Coping With the Loss of a Loved One While in Recovery

At any time in life, losing a loved one can be a traumatic experience. For those recovering from substance use, the distress of losing a loved one can pose unique risks for your sobriety. How do you cope with loss while in recovery from addictive behaviors?

First, know that it is okay to feel a range of emotions as you process your grief. Everyone grieves differently, and you are no exception. Your feelings are not bad or wrong. It is what you do with them that matters. Second, think about what coping strategies can help you recover from grief in a healthy way. Substance abuse is a common coping mechanism to use to handle life circumstances. Now that you are recovering from substance use, you need to use your new, healthy coping strategies.

What Is Grief?

Grief can be different things to different people. Everyone is unique, and the way you feel about and perceive the world is just as unique. Although, when it comes to the loss of a loved one, grief may be more specific. You are dealing with the complete loss of that person from the physical world. The result can be a shock to your existence.

Grieving is the way you process the absence of a person from your life. It is a long road, one that usually is not quickly resolved. You use the process of grief to learn to live without that person in your life. No one can replace your loved one, but the cycle of grief can help you reach a place where you think more about happy memories with them than the devastation of their loss. 

How Do We Grieve?

Elizabeth Kubler-Ross identified five stages of grief in dealing with death. These five stages are:

  • Denial
  • Anger
  • Bargaining
  • Depression
  • Acceptance

When you experience a loss, it is normal to deny the loss. Hearing that a loved one is no longer with you is a terrible shock, and it is normal for that information to take time to sink in.

When you begin to realize the enormity of the loss, you may feel angry. You might question why such a terrible thing has happened and may even attempt to assign blame. Anger is usually followed by bargaining. This can look like trying to make deals with fate or a higher power to bring your loved one back, or ruminating on “what ifs” that you think could have kept them around.

When you finally begin to fully realize your loss, you will likely become intensely sad. This is the depression stage, and it is where you may need to seek therapy with a professional to sort out your grief. It is okay to be sad, and talking to someone can help.

Finally, acceptance comes when you begin to realize nothing that you do will change the loss. When you have accepted this, you can begin to move forward and learn to live life in the wake of losing your loved one and move forward positively. 

Healthy Coping Strategies for Grief

Experts say to hold off on making any major life decisions amid grief because you may feel differently after you have processed the loss. You may feel like making major life changes like relocating to a different area, but it is important to take time to meditate on your feelings.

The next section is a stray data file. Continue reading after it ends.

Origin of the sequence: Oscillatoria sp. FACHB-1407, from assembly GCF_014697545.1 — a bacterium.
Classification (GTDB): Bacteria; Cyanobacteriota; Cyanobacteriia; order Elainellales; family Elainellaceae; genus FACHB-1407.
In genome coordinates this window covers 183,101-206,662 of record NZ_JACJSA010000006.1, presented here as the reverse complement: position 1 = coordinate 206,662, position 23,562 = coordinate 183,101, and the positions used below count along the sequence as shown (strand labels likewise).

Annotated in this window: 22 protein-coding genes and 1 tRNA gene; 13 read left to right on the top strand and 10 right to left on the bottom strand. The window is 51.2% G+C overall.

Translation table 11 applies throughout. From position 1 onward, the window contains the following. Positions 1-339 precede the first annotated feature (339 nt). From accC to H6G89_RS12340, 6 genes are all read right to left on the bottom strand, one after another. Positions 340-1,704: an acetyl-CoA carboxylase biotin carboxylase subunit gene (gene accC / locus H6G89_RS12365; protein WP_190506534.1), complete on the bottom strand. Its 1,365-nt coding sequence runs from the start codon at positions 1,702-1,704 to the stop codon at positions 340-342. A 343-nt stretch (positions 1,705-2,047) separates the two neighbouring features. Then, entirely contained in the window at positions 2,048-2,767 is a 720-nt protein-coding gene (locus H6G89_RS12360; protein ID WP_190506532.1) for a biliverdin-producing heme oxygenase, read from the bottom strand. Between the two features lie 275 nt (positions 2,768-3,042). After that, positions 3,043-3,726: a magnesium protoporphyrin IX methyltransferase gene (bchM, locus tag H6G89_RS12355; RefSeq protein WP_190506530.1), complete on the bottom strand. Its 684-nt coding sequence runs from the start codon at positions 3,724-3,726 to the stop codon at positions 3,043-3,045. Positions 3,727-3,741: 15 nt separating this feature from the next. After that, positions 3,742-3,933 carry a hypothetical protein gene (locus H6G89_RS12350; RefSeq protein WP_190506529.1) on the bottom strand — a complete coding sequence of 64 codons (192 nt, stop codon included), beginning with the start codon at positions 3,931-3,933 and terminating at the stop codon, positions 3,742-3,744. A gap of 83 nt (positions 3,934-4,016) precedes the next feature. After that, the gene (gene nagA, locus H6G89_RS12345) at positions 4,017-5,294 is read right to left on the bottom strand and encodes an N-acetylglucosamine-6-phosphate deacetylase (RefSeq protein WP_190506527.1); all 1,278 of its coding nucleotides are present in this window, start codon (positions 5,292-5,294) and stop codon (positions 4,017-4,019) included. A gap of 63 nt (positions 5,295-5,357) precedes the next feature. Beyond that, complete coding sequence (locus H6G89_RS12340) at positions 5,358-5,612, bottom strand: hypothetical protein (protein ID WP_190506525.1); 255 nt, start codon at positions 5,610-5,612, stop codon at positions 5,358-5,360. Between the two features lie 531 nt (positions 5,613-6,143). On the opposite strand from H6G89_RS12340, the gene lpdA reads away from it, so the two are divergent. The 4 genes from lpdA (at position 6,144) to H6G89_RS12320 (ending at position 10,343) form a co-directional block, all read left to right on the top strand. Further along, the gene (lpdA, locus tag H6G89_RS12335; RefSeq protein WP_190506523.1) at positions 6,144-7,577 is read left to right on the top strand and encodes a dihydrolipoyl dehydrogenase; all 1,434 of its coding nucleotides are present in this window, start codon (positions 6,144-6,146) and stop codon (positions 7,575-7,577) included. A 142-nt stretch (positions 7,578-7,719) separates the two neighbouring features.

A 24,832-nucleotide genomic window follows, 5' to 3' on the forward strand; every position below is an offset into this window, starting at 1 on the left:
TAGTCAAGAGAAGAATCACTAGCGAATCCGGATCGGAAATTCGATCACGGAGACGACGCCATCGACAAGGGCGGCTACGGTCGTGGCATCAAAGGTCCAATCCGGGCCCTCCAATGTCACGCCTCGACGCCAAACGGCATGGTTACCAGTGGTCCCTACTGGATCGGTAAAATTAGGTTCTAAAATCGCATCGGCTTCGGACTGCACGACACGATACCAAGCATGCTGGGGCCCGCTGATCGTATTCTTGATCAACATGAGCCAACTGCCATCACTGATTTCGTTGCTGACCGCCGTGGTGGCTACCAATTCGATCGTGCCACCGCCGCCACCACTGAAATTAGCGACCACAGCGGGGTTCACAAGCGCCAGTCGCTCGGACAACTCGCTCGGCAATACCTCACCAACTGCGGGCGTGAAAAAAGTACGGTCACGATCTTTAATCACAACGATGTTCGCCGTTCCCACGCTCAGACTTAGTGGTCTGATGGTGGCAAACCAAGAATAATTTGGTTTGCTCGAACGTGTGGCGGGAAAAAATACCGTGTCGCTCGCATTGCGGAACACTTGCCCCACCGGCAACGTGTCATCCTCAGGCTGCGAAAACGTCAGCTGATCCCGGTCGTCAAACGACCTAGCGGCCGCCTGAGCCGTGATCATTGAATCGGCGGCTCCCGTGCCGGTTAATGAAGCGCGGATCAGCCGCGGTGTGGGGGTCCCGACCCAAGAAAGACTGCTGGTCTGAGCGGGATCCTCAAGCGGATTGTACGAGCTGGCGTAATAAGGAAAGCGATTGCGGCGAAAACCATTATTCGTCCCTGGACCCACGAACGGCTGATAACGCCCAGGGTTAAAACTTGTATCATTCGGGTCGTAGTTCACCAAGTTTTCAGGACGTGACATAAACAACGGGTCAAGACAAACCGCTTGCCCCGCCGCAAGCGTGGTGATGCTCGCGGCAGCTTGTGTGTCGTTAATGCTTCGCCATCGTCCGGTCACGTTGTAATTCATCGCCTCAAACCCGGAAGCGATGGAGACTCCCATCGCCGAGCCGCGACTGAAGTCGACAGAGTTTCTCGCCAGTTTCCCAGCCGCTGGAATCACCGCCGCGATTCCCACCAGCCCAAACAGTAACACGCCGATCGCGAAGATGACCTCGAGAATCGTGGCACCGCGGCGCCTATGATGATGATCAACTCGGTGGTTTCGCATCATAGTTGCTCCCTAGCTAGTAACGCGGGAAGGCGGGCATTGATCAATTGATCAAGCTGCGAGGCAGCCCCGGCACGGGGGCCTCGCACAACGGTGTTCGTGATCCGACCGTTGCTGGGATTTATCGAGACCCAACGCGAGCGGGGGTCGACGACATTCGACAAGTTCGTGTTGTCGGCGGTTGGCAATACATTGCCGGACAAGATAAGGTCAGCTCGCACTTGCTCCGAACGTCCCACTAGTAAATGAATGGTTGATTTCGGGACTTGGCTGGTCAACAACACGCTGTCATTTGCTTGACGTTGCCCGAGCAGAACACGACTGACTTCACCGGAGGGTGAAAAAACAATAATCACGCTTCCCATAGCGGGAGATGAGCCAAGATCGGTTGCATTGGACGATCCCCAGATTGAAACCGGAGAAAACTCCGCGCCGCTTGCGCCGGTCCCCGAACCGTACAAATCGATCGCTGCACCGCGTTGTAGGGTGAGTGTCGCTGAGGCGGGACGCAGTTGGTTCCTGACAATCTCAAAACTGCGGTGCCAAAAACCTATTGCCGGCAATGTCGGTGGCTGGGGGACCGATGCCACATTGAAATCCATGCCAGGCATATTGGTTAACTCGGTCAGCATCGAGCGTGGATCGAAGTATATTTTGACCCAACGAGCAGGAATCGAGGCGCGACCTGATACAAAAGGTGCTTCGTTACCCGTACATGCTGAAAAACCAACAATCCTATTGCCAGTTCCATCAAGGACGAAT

While moving through the stages of grief toward acceptance, you may feel out of control. One way to regain control is to find positive grief management strategies by identifying coping mechanisms that can positively affect your outcomes. Below are a few examples.

Feel Your Emotions

When grieving, it is important to let yourself grieve in the way you need to. It can be helpful to journal your thoughts and experiences and review them later. Reading your own thoughts can help put grief into perspective.

Feel those things that you need to feel. If your emotions feel like they are too intense, seek out the professional resources you have. Your recovery community and counselors are there to help you. They can offer a valuable, positive space to let your emotions flow and serve as an outlet for your grief.

Stay Connected

One surefire way to cope with grief and heal positively in recovery is to stay involved with your community. Talking about your grief with others, especially those who also loved the person you have lost, may help you feel better. Your friends and family may be feeling the same grief you are. Remember that you are not alone, and you can rely on those around you to lift you up.

Choose Healthy Practices

A healthy lifestyle and regular exercise can provide many positive benefits for mental health and recovery. This includes working through grief. Getting enough sleep, staying active, eating well, and continuing your recovery practices all help ensure grief will not swamp you.

Grief in Recovery

Recovering from substance use is about learning and implementing coping strategies that will keep you happy and healthy. No matter how you grieve, you can overcome your loss and stay in recovery. The strength to do that is already inside you. 

In recovery, grief can be a difficult experience and may put you in a place that jeopardizes your recovery progress. Losing someone close to you can impact every aspect of life, and for someone in recovery, it can mean the loss of a valuable component of your recovery support structure. When you experience loss and grief in recovery, it is vital to reach out when you need help emotionally, physically, or mentally to other people in your recovery support structure. Maintaining your sobriety is important, and we want you to succeed. Whether you need someone to talk to, a safe space, or just guidance, NorthStar Transitions can provide you with all of the tools you need to be successful in your recovery. When grief comes in recovery and you need a helping hand, reach out to us at NorthStar by calling (303) 558-6400

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